Tackling the Houthi Terrorists Means Going After Iranian Regime

Iran Focus

London, 2 Oct - Abdulrahman Al-Rashed, the former general manager of Al Arabiya News Channel, and former editor in chief of Asharq Al-Awsat, wrote an op-ed for Arab News, in which he advocated that in order to remove the threat posed by the Houthis, we must go after their backers: The Iranian Regime.

After all, the Houthis are merely the weapons that Iran is using in order to attack Yemen and by extension Saudi Arabia.

Rashed wrote: “Through the Houthis, Iran plans on finding its place at the Kingdom’s southern border, which poses a grave danger not only for Saudi Arabia, but also for any administration in Sanaa [in Yemen, on the Saudi border].”

Saudi Arabia is obviously keen to protect its borders from infiltration by terrorists and traffickers, as well as achieving peace in Yemen, which is why it is fighting to protect the Western-approved Yemeni government.

Rashed wrote “Riyadh suspects that the Houthi movement is a Trojan horse for Tehran, with the aim of encircling the Kingdom. The Houthis are actively attacking the southern Saudi border and its cities and, if not for Saudi Arabia’s strong defence capabilities, the Houthis’ missiles would have caused panic and serious damage to cities such as Jeddah, Makkah and Taif.”

Tackling the Houthi threat

According to Rashed, Saudi Arabia has three options. One, continue fighting hostile forces everywhere in Yemen. Two, continue providing the Yemeni government with military support to strengthen its influence in the region. Or three, focus on protecting its lands and establish a buffer zone on its southern border.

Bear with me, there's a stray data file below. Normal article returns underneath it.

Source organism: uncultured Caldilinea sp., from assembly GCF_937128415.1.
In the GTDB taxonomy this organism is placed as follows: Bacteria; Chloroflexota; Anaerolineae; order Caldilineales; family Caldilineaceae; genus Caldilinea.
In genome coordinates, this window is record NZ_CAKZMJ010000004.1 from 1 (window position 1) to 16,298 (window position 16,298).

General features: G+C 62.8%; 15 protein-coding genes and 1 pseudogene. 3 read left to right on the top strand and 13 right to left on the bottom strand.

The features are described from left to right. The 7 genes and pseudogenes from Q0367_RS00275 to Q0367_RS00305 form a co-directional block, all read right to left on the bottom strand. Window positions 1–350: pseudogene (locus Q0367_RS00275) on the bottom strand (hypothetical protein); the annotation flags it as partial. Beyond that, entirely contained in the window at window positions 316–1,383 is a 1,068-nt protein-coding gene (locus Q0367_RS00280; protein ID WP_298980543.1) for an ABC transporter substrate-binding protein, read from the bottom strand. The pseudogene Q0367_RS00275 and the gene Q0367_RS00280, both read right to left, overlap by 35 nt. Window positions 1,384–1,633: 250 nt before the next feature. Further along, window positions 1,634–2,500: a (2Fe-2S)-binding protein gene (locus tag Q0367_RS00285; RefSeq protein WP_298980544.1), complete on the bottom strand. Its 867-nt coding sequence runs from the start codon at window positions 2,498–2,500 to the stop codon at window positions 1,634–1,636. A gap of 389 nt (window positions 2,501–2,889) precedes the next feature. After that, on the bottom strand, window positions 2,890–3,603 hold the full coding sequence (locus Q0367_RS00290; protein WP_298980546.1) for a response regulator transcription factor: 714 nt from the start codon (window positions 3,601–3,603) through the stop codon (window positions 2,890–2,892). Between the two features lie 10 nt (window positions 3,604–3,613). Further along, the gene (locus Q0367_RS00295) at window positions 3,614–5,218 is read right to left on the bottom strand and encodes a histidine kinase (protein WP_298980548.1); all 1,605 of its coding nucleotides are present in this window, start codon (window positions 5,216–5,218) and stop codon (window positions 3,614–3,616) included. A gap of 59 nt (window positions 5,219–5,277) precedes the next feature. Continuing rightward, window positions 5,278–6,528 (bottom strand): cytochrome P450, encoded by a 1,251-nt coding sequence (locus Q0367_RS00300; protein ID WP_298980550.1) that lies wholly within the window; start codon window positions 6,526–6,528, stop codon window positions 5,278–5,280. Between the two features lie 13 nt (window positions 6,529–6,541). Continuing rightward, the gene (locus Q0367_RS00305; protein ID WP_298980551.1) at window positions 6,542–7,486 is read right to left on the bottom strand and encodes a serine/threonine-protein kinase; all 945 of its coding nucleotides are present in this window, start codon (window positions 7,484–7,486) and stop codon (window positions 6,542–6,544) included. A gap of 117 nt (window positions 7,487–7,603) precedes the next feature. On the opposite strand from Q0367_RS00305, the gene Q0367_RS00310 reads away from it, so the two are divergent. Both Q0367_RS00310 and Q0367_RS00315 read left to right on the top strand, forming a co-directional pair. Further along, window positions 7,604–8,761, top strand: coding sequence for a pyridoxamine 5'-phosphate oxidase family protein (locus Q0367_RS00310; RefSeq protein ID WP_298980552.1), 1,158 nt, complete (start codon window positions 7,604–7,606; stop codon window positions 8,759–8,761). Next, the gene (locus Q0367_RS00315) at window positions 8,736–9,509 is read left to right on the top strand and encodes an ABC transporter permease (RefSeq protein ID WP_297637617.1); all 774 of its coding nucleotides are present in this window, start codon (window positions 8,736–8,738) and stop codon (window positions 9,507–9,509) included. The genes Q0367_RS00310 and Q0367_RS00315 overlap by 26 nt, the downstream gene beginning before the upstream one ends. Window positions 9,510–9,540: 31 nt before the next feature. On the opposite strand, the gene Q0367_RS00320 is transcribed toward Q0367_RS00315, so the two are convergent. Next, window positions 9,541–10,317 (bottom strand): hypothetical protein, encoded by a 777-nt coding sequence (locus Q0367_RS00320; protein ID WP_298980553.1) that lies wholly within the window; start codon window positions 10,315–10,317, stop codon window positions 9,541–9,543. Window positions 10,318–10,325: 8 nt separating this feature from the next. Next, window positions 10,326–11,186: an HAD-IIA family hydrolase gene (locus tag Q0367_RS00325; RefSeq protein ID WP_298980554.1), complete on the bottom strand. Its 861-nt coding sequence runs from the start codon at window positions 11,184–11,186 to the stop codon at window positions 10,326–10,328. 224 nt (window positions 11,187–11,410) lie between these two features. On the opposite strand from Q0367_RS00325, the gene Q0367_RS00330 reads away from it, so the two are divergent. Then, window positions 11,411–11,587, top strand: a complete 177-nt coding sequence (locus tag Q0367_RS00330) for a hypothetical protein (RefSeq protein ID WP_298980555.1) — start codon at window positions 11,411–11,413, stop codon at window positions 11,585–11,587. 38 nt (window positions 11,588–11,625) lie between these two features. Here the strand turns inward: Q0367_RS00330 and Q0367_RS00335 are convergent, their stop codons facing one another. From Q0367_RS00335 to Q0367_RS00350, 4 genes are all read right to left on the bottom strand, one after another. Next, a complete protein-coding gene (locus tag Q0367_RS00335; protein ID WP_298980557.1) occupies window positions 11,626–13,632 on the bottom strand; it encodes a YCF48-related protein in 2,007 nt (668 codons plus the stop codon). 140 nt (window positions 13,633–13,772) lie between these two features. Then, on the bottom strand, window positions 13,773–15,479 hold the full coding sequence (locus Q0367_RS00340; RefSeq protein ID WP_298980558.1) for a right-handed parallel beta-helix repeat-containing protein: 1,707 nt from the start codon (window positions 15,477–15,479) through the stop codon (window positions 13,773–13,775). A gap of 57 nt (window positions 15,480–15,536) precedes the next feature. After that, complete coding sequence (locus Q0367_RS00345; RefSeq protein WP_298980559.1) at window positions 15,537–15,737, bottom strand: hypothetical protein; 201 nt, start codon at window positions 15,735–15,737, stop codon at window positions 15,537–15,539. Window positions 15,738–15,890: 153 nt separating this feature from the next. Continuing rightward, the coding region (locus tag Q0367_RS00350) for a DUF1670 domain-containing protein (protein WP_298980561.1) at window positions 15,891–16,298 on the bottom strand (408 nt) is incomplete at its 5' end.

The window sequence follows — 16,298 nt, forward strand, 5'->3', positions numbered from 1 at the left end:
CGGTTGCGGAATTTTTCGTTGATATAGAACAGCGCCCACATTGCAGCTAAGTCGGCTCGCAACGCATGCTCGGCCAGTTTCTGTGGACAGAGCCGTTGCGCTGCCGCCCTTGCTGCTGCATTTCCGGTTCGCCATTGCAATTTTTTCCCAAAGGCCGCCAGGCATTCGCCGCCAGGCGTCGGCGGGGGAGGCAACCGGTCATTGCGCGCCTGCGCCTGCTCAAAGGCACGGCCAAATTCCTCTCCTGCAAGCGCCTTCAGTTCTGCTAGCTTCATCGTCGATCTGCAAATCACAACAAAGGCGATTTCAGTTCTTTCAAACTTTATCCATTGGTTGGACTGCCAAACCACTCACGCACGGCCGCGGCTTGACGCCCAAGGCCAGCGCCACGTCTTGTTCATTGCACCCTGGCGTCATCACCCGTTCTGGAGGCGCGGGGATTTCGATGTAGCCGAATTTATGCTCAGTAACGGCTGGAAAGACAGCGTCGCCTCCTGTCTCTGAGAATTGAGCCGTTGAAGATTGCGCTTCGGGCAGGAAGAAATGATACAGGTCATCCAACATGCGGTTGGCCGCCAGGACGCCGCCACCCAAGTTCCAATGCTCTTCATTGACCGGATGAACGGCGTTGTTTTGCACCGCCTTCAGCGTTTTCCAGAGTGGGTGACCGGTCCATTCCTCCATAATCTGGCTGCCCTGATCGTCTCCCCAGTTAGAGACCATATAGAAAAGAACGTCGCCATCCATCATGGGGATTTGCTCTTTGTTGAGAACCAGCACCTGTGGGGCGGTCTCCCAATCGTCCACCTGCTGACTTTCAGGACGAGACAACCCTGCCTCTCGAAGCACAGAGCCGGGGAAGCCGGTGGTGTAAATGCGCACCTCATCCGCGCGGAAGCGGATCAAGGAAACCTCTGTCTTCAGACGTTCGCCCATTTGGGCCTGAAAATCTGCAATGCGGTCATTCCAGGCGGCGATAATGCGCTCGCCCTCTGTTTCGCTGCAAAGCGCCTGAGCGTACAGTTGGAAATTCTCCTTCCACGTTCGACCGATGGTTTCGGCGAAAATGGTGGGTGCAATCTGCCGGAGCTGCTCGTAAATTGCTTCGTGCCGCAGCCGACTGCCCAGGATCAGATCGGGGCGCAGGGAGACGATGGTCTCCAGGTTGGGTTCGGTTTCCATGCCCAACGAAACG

Rashed wrote “I believe the first option, an all-out war, would go on for too long, and in my opinion it is no longer necessary with the existence of a legitimate government in Aden. Besides, Sanaa barely has an influence on the rest of the world. The second option, completely walking out of the war, is not feasible because several forces — such as Iran and Al-Qaeda — would become active, causing the legitimacy to deteriorate. However, the third option, which entails wiping out hostile forces in northern Yemen and creating a buffer zone, would eliminate the Houthis on their home territory, and if the campaign succeeded it would serve the interests of both Saudi Arabia and Yemen, because most of the conflict has been created by the Houthis.”

He notes that the Houthis and their supporters are a minority in Yemen, accounting for no more than 10% of the overall population; their level of interference is not due to support by the people but by support from the Iranian Regime.

He wrote: “They are a small extremist religious group that is politically and ideologically affiliated with Iran.”

If left untackled, the Houthis could soon pose the same level of threat as Al-Qaeda

Rashed wrote “We can collaborate with the Yemeni tribes in the north, because they have always been allies of Saudi Arabia and brought stability to that region, in order to defeat the Houthis in Saada, which is their tribal and military headquarters.

By conquering Saada, we would wipe out all their militias in other conflict areas. When they withdraw from Sanaa as a result of the war on Saada, it will be easier to come to a peaceful resolution with other parties in the city.”